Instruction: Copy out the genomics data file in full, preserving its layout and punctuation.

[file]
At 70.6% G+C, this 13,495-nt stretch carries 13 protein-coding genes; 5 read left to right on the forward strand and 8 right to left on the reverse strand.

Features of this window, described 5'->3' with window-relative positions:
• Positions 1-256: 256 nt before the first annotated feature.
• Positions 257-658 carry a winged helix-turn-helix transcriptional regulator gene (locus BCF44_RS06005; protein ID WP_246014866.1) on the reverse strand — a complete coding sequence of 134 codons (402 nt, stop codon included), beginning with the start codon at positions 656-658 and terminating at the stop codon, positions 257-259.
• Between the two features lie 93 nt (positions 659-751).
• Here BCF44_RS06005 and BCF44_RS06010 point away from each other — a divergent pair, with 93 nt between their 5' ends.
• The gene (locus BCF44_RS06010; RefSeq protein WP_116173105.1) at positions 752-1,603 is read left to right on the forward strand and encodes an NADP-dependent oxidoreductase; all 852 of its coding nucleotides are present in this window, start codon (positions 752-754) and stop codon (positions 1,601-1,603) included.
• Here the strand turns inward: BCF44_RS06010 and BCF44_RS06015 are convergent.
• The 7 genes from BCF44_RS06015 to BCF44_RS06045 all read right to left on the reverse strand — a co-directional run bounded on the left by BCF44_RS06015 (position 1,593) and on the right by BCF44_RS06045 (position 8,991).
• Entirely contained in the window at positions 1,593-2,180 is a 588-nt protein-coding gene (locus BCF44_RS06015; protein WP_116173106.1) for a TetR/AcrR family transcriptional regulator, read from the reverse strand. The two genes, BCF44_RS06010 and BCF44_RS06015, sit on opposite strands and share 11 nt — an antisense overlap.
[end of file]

At 70.6% G+C, this 13,495-nt stretch carries 13 protein-coding genes; 5 read left to right on the forward strand and 8 right to left on the reverse strand.

Features of this window, described 5'->3' with window-relative positions:
• Positions 1-256: 256 nt before the first annotated feature.
• Positions 257-658 carry a winged helix-turn-helix transcriptional regulator gene (locus BCF44_RS06005; protein ID WP_246014866.1) on the reverse strand — a complete coding sequence of 134 codons (402 nt, stop codon included), beginning with the start codon at positions 656-658 and terminating at the stop codon, positions 257-259.
• Between the two features lie 93 nt (positions 659-751).
• Here BCF44_RS06005 and BCF44_RS06010 point away from each other — a divergent pair, with 93 nt between their 5' ends.
• The gene (locus BCF44_RS06010; RefSeq protein WP_116173105.1) at positions 752-1,603 is read left to right on the forward strand and encodes an NADP-dependent oxidoreductase; all 852 of its coding nucleotides are present in this window, start codon (positions 752-754) and stop codon (positions 1,601-1,603) included.
• Here the strand turns inward: BCF44_RS06010 and BCF44_RS06015 are convergent.
• The 7 genes from BCF44_RS06015 to BCF44_RS06045 all read right to left on the reverse strand — a co-directional run bounded on the left by BCF44_RS06015 (position 1,593) and on the right by BCF44_RS06045 (position 8,991).
• Entirely contained in the window at positions 1,593-2,180 is a 588-nt protein-coding gene (locus BCF44_RS06015; protein WP_116173106.1) for a TetR/AcrR family transcriptional regulator, read from the reverse strand. The two genes, BCF44_RS06010 and BCF44_RS06015, sit on opposite strands and share 11 nt — an antisense overlap.